WordPress Vulnerability: DoS flaw could bring down your site
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WordPress Vulnerability: DoS flaw could bring down your site

WordPress isn’t going to patch it, either…

WordPress is the most popular Content Management System (CMS) in the entire world. In fact, WordPress powers 29% of the web. That’s why it’s alarming the company isn’t going to patch a DoS vulnerability that, when exploited, could easily bring down an entire website.

Let’s start back at the beginning.

Israeli research Barak Tawily discovered a vulnerability (CVE-2018-6389) in the way that “load-scripts.php” processes user-defined requests. “load-scripts.php” is a built-in script that was designed for users with admin permissions to help improve website performance and page load speeds by combining JavaScript files into a single request.

To do this, “load-scripts.php” calls the required JavaScript files by passing their names into its load parameter. Once it’s called every JavaScript file in a given URL it sends them back in a single file.

That’s a lot to untangle, maybe this comparison will help. This script acts kind of like a project manager would: they manage a bunch of different inputs from different team members, then organize it into one coherent document before presenting it to management.

What is the WordPress Vulnerability?

Unfortunately, WordPress, in attempting to make “load-scripts.php” work on the admin login page, forgot to put authentication in place. That means that it’s accessible to anyone.

Here’s where the exploit comes in. Because the “load-scripts.php” file is accessible to anyone an attacker can bring down an entire website simply by forcing “load-scripts.php” to call all possible JavaScript files in one go by passing their names into the Load Parameter. That, in turn, makes the targeted website slow to a crawl due to high usage of the CPU and server memory.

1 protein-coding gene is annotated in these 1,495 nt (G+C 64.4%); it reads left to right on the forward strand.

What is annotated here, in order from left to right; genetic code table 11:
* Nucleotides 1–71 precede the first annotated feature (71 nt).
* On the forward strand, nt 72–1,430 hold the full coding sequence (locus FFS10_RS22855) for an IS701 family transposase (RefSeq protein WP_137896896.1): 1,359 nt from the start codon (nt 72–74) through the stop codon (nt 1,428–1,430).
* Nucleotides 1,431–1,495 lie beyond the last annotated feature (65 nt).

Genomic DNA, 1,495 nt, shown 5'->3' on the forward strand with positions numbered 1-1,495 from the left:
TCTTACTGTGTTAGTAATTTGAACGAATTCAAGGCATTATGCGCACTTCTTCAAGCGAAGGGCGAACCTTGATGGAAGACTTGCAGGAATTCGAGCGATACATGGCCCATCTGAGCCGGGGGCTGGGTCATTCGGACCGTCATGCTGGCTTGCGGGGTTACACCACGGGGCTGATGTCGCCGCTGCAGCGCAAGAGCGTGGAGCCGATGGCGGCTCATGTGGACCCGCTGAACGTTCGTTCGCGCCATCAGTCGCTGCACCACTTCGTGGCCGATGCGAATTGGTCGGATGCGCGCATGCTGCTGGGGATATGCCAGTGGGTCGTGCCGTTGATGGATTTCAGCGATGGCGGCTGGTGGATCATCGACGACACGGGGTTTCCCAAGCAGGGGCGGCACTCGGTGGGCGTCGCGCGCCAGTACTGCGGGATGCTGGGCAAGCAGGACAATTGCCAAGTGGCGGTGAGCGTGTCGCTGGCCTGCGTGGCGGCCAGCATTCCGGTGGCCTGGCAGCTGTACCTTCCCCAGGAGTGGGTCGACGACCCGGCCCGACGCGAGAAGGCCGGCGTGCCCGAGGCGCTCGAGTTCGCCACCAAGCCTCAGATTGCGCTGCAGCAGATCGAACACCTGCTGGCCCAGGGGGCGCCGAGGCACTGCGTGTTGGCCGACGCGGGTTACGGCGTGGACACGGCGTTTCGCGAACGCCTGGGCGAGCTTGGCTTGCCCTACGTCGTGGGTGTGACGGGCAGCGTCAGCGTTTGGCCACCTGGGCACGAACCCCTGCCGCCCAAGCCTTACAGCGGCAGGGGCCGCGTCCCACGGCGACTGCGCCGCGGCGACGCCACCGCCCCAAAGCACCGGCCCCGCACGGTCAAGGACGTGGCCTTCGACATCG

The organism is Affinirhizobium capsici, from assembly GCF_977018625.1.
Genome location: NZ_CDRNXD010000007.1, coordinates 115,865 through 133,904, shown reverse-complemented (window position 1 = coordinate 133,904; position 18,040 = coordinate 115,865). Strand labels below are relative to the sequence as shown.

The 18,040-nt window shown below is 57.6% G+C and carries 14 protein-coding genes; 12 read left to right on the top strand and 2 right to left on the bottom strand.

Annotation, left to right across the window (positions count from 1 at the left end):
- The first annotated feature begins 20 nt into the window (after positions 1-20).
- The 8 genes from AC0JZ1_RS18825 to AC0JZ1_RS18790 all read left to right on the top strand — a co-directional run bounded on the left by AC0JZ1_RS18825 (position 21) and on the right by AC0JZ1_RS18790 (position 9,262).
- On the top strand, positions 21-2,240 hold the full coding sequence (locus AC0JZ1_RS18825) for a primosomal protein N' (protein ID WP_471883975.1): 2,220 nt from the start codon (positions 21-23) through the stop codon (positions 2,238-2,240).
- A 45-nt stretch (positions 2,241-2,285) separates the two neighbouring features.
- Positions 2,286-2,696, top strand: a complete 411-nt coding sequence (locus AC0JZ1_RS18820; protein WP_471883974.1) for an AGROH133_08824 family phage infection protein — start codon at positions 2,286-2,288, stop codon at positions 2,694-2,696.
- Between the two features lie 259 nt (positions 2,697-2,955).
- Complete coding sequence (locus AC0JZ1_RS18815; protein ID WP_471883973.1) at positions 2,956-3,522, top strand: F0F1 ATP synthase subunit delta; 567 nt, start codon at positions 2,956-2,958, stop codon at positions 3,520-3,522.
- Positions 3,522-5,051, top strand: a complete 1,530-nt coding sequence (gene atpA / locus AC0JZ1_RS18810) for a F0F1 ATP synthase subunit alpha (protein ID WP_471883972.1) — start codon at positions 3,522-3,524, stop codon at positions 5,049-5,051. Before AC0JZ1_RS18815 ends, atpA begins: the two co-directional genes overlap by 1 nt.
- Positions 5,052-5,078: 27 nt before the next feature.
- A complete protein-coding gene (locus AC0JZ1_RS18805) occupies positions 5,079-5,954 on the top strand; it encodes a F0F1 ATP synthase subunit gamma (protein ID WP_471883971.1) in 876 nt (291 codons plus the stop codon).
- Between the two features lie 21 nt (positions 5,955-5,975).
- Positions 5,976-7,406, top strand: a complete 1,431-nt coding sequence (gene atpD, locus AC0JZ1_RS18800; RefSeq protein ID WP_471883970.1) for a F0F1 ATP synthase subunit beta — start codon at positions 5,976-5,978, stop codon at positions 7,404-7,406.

One attacker would likely not be able to take a site down on their own. But Tawily provides a Proof of Concept that showed what a distributed attack could accomplish. Hacker News independently confirmed the exploit. They used it to bring down a test site on a medium-sized server. It was unable to knock another site with a dedicated server offline.

That doesn’t mean the attack wouldn’t still be effective against a site with higher server power. It could still put considerable strain on the server’s resources.

WordPress to the Rescue… or not

Here’s where the story gets aggravating though, Tawily submitted the bug to WordPress, who promptly did nothing. WordPress has no plans to patch it. Their argument is that it should be handled at the server or network level.

Fortunately, Tawily produced a patch for WordPress users.

If you’re a WordPress user, this applies to you. It applies to every WordPress version for the past nine years—including the most recent one (4.9.2).

So maybe get on that.

Happy Monday.


Patrick Nohe

Patrick started his career as a beat reporter and columnist for the Miami Herald before moving into the cybersecurity industry a few years ago. Patrick covers encryption, hashing, browser UI/UX and general cyber security in a way that’s relatable for everyone.